If the Cleveland Browns change coaches and general managers with a frequency challenged only by Elizabeth Taylor changing husbands or the Duggar family adding children, we should be used to BMIB.
Black Monday in Berea.
It happens every few years with the Browns, but the last two Cleveland coaches each lasted just two years and an argument can be made that neither guy got a fair shake in the city by the lake.
Well, let’s be clear. Pat Shurmur has not officially been fired, but it’s beginning to look a lot like his “battle” is over and will end without the “progress” he wanted, just as Eric Mangini’s time here was short by NFL standards. General manager Tom Heckert doesn’t deserve the same fate, but he apparently has been resigned to it for weeks.
Those words were the pillars in Shurmur’s lexicon, but when Randy Lerner announced the pending sale of the Browns to truck-stop magnate Jimmy Haslam, it was readily apparent that the new owner wasn’t going to be satisfied with simply doing battle and measuring progress in small increments.
Haslam wrote Lerner a check for a billion dollars. Anything short of Shurmur turning the young Browns into a playoff team wasn’t going to get him a third season in Cleveland.
Browns fans have seen this drama play out before. Eric Mangini got two years and then was fired. Romeo Crennel got four years, but never did beat the Steelers. At least Mangini and Shurmur were able to do that.
Once Shurmur’s firing becomes official — probably some time today — Haslam and CEO Joe Banner will begin the search for yet another coach-general combination.
So why does this one come with a sense of trepidation that shouldn’t be happening with a franchise that does this sort of thing all the time? Some of the Browns, most notably 14-year veteran kicker Phil Dawson — the only player who has been here ever since the team returned in 1999 — and linebacker D’Qwell Jackson don’t know any other way.
All they can do is hope for the best. In that sense, they’re just like the 72,000 fans who troop dutifully downtown every Sunday to support an ever-changing — but never really progressing — franchise.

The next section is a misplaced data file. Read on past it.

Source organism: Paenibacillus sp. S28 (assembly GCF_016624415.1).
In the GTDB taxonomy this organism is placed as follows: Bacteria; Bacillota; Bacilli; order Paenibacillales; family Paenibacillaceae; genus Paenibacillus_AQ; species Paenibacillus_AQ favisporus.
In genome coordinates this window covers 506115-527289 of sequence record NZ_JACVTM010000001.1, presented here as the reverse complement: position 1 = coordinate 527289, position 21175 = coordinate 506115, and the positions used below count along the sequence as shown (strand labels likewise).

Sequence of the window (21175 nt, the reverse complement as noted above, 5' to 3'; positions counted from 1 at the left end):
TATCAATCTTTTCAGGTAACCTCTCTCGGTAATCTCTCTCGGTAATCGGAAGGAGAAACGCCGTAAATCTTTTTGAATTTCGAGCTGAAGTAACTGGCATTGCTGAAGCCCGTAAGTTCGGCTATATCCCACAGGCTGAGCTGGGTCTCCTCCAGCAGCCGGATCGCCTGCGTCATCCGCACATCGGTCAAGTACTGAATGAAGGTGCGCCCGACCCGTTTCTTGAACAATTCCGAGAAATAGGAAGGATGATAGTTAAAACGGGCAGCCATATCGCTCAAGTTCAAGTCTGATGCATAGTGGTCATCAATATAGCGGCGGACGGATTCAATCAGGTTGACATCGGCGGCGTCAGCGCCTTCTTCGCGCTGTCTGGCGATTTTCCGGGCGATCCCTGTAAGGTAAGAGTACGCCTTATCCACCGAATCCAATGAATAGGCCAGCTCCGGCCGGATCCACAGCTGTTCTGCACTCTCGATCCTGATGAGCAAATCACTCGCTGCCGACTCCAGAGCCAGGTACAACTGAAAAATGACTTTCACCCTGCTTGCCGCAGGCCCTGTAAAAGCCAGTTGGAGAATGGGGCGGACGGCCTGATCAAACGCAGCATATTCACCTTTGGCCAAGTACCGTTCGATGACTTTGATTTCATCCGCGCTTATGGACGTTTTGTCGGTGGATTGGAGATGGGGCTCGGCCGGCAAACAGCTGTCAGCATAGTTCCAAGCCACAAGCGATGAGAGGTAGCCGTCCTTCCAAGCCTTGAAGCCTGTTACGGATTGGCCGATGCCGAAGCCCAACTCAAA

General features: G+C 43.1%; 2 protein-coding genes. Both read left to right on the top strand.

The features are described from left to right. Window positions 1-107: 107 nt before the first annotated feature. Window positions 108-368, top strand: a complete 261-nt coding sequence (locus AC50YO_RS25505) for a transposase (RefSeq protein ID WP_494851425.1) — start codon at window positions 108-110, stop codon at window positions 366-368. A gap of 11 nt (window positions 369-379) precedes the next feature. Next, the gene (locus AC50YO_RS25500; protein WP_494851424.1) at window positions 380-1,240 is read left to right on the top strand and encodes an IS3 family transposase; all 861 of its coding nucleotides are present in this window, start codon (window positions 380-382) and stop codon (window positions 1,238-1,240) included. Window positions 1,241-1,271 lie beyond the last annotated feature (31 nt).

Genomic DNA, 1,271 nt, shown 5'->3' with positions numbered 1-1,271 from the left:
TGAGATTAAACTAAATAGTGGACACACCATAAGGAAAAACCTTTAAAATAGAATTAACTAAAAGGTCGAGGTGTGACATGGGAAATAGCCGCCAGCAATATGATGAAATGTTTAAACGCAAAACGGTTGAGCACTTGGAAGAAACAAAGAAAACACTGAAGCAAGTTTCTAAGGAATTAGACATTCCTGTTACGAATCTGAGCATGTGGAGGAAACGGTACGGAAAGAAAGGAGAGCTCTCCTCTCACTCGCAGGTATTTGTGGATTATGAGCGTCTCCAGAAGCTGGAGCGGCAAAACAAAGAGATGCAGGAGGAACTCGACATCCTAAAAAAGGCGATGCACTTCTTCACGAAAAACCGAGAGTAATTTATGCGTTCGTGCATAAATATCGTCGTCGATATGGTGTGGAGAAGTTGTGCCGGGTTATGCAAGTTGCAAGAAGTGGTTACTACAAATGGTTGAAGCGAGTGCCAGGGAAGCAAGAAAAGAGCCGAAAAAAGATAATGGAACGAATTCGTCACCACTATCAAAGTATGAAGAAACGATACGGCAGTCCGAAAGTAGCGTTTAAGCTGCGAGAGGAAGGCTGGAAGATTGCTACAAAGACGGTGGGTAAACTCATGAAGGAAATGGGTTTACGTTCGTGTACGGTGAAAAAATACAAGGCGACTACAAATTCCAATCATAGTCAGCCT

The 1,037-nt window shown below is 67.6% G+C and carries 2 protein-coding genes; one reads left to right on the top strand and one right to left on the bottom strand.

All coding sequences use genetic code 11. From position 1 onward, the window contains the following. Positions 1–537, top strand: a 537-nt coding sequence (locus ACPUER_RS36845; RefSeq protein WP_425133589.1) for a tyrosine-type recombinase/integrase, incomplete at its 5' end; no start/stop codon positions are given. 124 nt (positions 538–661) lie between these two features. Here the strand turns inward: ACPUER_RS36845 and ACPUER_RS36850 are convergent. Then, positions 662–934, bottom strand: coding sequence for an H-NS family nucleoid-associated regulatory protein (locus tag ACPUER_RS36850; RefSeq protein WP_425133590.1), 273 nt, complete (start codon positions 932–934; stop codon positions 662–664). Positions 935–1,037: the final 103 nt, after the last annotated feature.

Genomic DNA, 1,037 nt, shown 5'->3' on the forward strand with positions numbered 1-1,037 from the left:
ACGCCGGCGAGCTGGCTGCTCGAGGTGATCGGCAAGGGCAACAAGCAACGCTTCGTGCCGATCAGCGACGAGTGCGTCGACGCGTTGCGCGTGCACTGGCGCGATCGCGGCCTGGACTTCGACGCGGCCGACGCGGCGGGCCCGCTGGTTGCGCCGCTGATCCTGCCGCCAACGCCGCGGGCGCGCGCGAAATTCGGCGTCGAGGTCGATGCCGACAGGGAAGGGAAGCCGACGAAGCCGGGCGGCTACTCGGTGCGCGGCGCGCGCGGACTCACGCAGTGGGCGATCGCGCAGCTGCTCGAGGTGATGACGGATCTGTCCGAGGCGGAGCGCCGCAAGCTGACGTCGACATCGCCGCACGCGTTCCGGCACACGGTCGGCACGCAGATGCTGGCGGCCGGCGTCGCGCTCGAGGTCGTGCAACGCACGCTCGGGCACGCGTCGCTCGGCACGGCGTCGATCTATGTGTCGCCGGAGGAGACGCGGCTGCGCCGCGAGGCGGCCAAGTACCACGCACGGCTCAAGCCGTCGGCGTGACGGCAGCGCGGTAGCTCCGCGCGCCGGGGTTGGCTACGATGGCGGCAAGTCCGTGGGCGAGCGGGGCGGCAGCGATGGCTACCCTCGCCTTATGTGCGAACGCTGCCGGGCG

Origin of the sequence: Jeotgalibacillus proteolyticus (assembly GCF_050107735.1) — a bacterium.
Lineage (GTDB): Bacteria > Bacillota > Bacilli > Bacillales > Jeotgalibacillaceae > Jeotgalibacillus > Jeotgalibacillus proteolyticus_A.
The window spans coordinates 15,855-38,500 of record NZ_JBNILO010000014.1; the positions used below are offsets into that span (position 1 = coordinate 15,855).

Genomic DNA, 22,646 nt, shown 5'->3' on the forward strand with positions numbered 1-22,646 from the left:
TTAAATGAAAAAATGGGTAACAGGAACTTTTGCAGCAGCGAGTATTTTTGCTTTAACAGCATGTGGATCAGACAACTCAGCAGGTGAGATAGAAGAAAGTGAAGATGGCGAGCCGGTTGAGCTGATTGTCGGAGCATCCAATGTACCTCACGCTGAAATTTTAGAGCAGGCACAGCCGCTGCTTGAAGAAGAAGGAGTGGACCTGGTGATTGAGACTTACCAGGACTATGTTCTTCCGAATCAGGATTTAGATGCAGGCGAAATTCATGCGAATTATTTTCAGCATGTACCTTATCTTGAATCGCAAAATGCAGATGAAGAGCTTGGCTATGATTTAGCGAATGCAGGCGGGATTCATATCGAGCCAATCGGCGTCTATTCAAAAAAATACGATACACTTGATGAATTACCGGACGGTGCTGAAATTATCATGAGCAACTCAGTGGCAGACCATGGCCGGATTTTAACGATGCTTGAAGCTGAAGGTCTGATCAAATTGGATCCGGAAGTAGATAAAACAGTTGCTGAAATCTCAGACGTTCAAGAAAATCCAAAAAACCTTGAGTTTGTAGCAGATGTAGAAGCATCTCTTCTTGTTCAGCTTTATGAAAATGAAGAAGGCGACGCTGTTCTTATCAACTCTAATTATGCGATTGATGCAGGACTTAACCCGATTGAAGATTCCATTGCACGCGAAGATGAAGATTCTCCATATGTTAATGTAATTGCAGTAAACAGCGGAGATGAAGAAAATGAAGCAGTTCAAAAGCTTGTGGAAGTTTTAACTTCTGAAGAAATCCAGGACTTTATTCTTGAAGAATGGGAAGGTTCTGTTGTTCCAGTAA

Mangini and Shurmur gave it their best shots, but both were victims of regime changes of sorts. Mangini’s fate was sealed when Mike Holmgren signed on as the Browns president and came up with a five-year plan. Holmgren didn’t think it was fair to fire Mangini after only one season, so he delayed the inevitable and gave the coach another year. In retrospect, Holmgren should probably have brought in his own guy — it turned out to be Shurmur — right from the start. If that had happened, the lockout that effectively ruined Shurmur’s first season in 2011 wouldn’t have been such a killer.
The next regime change came when Lerner announced the sale and Haslam brought in Banner, who orchestrated a power grab that could result in Mike Lombardi returning to Cleveland as the new GM or player personnel director. Junk that five-year plan, along with Shurmur and Heckert. And perhaps Brandon Weeden, depending on just how much Haslam and Banner want to blow up this team.
That’s the scary part. Yes, the Browns were 9-23 under Shurmur, but there is a sense — thanks to Heckert’s acquisition of talent — that this team is not that far away.
Browns fans aren’t going to like this, but they could be looking at another five-year plan.